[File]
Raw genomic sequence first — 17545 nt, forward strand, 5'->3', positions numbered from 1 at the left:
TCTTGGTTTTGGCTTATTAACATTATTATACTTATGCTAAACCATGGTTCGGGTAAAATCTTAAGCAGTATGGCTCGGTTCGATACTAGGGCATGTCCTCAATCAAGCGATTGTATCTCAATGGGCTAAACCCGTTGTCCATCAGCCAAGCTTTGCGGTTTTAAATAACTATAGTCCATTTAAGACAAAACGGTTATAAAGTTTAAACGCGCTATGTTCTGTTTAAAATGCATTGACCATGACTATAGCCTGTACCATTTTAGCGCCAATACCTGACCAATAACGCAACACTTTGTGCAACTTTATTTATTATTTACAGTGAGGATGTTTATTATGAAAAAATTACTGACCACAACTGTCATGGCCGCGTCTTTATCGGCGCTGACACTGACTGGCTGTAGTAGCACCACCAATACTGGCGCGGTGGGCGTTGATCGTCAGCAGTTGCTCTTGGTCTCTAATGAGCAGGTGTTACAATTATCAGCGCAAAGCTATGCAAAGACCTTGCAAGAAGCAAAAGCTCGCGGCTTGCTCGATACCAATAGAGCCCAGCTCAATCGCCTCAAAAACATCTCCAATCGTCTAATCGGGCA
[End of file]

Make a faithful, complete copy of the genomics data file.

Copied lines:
Raw genomic sequence first — 17545 nt, forward strand, 5'->3', positions numbered from 1 at the left:
TCTTGGTTTTGGCTTATTAACATTATTATACTTATGCTAAACCATGGTTCGGGTAAAATCTTAAGCAGTATGGCTCGGTTCGATACTAGGGCATGTCCTCAATCAAGCGATTGTATCTCAATGGGCTAAACCCGTTGTCCATCAGCCAAGCTTTGCGGTTTTAAATAACTATAGTCCATTTAAGACAAAACGGTTATAAAGTTTAAACGCGCTATGTTCTGTTTAAAATGCATTGACCATGACTATAGCCTGTACCATTTTAGCGCCAATACCTGACCAATAACGCAACACTTTGTGCAACTTTATTTATTATTTACAGTGAGGATGTTTATTATGAAAAAATTACTGACCACAACTGTCATGGCCGCGTCTTTATCGGCGCTGACACTGACTGGCTGTAGTAGCACCACCAATACTGGCGCGGTGGGCGTTGATCGTCAGCAGTTGCTCTTGGTCTCTAATGAGCAGGTGTTACAATTATCAGCGCAAAGCTATGCAAAGACCTTGCAAGAAGCAAAAGCTCGCGGCTTGCTCGATACCAATAGAGCCCAGCTCAATCGCCTCAAAAACATCTCCAATCGTCTAATCGGGCA